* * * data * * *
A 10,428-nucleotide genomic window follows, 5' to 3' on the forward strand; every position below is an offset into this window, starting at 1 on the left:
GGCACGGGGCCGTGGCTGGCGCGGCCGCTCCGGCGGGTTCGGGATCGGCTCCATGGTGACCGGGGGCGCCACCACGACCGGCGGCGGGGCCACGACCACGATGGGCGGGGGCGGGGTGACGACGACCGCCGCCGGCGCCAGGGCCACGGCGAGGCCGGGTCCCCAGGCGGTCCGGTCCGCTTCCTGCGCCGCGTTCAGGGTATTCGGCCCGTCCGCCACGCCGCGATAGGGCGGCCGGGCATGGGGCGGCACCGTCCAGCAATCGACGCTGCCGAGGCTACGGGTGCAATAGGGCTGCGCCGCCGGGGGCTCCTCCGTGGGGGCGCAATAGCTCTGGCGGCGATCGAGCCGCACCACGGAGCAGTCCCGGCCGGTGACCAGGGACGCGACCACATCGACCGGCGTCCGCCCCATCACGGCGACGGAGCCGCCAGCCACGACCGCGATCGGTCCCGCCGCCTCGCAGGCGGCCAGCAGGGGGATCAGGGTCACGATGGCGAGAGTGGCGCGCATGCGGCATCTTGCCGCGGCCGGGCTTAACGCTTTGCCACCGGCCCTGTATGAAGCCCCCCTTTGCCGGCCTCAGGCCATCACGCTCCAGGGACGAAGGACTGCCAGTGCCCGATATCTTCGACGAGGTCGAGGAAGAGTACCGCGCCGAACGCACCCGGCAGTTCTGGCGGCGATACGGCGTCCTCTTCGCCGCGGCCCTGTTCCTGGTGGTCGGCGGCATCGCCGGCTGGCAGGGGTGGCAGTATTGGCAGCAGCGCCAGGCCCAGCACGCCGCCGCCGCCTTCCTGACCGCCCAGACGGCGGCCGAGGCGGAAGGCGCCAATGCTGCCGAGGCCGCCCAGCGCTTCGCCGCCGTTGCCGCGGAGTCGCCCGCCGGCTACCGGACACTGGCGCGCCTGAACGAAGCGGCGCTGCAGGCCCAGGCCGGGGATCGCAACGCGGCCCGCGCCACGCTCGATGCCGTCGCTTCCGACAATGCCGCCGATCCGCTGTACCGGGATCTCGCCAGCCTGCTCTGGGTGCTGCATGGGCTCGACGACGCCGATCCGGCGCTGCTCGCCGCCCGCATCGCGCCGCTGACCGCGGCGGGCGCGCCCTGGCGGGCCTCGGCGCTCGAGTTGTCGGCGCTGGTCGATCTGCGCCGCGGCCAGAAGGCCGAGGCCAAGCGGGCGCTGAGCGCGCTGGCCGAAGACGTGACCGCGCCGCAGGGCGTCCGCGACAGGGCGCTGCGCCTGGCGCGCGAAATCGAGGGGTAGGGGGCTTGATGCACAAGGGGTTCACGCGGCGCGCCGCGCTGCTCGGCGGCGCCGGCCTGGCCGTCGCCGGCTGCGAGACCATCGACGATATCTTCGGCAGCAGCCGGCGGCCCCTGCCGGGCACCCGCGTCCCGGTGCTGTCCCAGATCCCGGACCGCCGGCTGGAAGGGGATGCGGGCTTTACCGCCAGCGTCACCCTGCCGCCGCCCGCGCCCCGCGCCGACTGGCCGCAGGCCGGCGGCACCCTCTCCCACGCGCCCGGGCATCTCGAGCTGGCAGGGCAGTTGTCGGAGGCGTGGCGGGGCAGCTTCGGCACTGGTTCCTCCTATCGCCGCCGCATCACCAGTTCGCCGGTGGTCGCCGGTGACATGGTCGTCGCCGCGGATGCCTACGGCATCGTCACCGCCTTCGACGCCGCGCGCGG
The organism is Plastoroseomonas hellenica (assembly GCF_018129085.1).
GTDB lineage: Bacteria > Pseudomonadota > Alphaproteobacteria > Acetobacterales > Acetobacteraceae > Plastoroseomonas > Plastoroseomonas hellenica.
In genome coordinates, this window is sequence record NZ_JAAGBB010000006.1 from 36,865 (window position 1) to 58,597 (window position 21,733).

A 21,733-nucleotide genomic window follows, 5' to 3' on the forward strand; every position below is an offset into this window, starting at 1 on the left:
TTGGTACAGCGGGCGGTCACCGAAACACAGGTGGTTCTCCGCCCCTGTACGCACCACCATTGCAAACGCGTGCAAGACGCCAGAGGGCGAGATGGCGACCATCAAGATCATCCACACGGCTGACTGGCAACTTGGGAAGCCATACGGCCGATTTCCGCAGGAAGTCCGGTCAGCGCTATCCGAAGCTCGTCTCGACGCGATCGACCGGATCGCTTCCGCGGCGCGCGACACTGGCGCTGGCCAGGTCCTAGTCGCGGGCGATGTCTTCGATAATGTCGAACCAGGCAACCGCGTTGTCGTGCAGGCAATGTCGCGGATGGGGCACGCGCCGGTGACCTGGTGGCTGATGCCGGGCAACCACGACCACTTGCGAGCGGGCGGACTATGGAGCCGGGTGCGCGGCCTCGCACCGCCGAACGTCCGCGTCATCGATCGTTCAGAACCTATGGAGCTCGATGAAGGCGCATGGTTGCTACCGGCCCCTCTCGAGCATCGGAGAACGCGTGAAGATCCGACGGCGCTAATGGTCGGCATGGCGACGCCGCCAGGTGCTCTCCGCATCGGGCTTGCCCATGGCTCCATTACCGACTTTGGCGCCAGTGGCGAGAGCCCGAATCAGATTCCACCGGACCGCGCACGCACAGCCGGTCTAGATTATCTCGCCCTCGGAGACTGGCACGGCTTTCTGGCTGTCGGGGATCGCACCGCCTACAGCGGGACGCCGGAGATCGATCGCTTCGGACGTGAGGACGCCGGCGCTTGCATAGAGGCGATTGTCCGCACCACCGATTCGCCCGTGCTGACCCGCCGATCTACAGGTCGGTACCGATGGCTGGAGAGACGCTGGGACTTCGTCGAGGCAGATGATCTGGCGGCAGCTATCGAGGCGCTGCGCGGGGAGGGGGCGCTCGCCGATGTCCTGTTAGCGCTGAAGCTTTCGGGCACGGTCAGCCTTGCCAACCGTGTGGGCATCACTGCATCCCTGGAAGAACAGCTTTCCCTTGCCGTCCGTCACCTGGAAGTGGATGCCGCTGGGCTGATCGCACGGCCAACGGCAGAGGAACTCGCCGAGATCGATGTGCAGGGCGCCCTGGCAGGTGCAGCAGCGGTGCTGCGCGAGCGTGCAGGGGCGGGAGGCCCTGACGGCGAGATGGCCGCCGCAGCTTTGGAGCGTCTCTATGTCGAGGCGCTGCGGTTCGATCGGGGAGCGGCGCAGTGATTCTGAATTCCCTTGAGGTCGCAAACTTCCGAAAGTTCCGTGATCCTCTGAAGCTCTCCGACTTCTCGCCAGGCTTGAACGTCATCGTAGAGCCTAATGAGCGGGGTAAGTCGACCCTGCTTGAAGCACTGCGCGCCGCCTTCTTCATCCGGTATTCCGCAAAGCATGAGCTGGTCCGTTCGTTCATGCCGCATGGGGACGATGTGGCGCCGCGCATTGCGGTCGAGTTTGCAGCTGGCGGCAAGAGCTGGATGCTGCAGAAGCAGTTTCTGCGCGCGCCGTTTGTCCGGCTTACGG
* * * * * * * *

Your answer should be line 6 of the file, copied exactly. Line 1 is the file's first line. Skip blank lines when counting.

A 21,733-nucleotide genomic window follows, 5' to 3' on the forward strand; every position below is an offset into this window, starting at 1 on the left: